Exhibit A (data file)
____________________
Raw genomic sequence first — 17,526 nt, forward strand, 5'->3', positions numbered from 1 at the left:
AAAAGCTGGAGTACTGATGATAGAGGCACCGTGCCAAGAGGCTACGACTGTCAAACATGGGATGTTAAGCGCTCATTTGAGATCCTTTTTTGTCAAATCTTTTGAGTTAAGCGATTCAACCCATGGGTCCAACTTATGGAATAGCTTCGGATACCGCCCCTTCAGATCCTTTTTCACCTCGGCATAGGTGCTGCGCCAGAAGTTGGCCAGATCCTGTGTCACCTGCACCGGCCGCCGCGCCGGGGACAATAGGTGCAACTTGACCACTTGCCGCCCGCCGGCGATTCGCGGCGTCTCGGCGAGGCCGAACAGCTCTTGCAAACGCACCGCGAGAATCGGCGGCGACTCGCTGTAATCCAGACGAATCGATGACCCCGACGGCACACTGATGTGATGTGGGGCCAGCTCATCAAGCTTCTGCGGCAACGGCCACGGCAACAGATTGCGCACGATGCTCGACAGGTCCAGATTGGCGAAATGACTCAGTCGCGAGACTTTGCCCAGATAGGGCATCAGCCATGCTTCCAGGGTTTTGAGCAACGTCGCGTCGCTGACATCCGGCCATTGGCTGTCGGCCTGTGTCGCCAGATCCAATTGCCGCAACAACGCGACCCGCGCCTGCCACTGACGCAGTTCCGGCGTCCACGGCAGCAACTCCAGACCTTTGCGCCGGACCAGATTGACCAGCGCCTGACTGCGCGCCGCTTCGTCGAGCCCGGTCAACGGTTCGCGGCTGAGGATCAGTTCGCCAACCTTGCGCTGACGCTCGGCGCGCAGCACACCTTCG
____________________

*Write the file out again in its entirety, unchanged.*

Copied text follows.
Raw genomic sequence first — 17,526 nt, forward strand, 5'->3', positions numbered from 1 at the left:
AAAAGCTGGAGTACTGATGATAGAGGCACCGTGCCAAGAGGCTACGACTGTCAAACATGGGATGTTAAGCGCTCATTTGAGATCCTTTTTTGTCAAATCTTTTGAGTTAAGCGATTCAACCCATGGGTCCAACTTATGGAATAGCTTCGGATACCGCCCCTTCAGATCCTTTTTCACCTCGGCATAGGTGCTGCGCCAGAAGTTGGCCAGATCCTGTGTCACCTGCACCGGCCGCCGCGCCGGGGACAATAGGTGCAACTTGACCACTTGCCGCCCGCCGGCGATTCGCGGCGTCTCGGCGAGGCCGAACAGCTCTTGCAAACGCACCGCGAGAATCGGCGGCGACTCGCTGTAATCCAGACGAATCGATGACCCCGACGGCACACTGATGTGATGTGGGGCCAGCTCATCAAGCTTCTGCGGCAACGGCCACGGCAACAGATTGCGCACGATGCTCGACAGGTCCAGATTGGCGAAATGACTCAGTCGCGAGACTTTGCCCAGATAGGGCATCAGCCATGCTTCCAGGGTTTTGAGCAACGTCGCGTCGCTGACATCCGGCCATTGGCTGTCGGCCTGTGTCGCCAGATCCAATTGCCGCAACAACGCGACCCGCGCCTGCCACTGACGCAGTTCCGGCGTCCACGGCAGCAACTCCAGACCTTTGCGCCGGACCAGATTGACCAGCGCCTGACTGCGCGCCGCTTCGTCGAGCCCGGTCAACGGTTCGCGGCTGAGGATCAGTTCGCCAACCTTGCGCTGACGCTCGGCGCGCAGCACACCTTCG